Album of the Day: Stephan Crump, “Rhombal”
By Peter Margasak · December 07, 2016 Merch for this release:
Vinyl LP, Compact Disc (CD), Vinyl Box Set, T-Shirt/Apparel, Other

Bassist Stephan Crump has spent much of his career pushing against the boundaries of what we expect from jazz, whether serving a long-time role as the harmonic anchor and rhythmic pivot in the influential Vijay Iyer Trio, or forging particularly tender chamber music in his elastic Rosetta Trio, which pairs his double bass with the acoustic guitar of Liberty Ellman and the electric one of Jamie Fox. Crump’s also been fond of duo projects, like his vibrant outing with saxophonist Steve Lehman and a long-running combo with guitarist Mary Halvorson called Secret Keeper. But when he composed a collection of pieces in the wake of his brother’s death from an aggressive sarcoma, he imagined a different sound, one that cleaved more closely to jazz traditions.

He assembled a strong, versatile quartet for Rhombal, enlisting the magnificent, polystylistic drummer Tyshawn Sorey—whom he’s often worked with alongside Iyer—and two horn players that he yearned to play with; the exciting young trumpeter Adam O’Farrill and the veteran tenor saxophonist Ellery Eskelin. The keyboard-free combo brings a delicious airiness to the pieces Crump wrote, all of which allow the players considerable creative latitude and aural space.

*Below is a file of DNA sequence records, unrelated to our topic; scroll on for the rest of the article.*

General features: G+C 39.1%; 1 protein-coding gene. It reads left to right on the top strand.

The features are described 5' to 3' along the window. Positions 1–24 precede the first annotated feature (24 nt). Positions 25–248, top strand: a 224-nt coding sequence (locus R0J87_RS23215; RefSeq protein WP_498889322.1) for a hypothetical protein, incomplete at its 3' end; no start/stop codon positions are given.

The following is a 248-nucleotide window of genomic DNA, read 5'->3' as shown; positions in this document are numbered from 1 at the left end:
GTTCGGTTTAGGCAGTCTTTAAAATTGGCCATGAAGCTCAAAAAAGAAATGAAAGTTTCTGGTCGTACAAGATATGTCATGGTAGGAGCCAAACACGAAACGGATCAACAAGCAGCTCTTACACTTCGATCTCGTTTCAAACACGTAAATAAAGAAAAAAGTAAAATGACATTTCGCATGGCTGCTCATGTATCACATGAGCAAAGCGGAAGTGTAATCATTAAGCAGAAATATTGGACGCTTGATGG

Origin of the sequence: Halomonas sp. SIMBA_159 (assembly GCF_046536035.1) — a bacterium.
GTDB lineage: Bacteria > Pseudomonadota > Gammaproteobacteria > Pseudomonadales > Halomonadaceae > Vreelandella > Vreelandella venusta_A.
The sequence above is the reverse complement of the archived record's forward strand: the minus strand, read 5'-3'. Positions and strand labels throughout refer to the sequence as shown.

With the opening track “NoD for Nelson,” a piece that suggests a blues progression but with a sly chordal substitution, the band achieves the leader’s intended effect of saluting the great composer and arranger Oliver Nelson, with its hint of “Stolen Moments.” The group swings hard through the tricky melody of “Skippaningam,” opening up for some terrific multi-linear improvisation by the horn players, who blow terse phrases that dance around one another with preternatural intimacy. Given the loose funk groove Sorey imparts to “Esquima Dream,” it’s surprising to know that it’s the one piece here that was originally composed for Rosetta Trio, because its stabbing horn parts seem tailor-made for this combo. The two-part closer “Pulling Pillars—Outro for Patty” delivers a meditative farewell; solemn, spiritual, and, ultimately, celebratory.

—Peter Margasak


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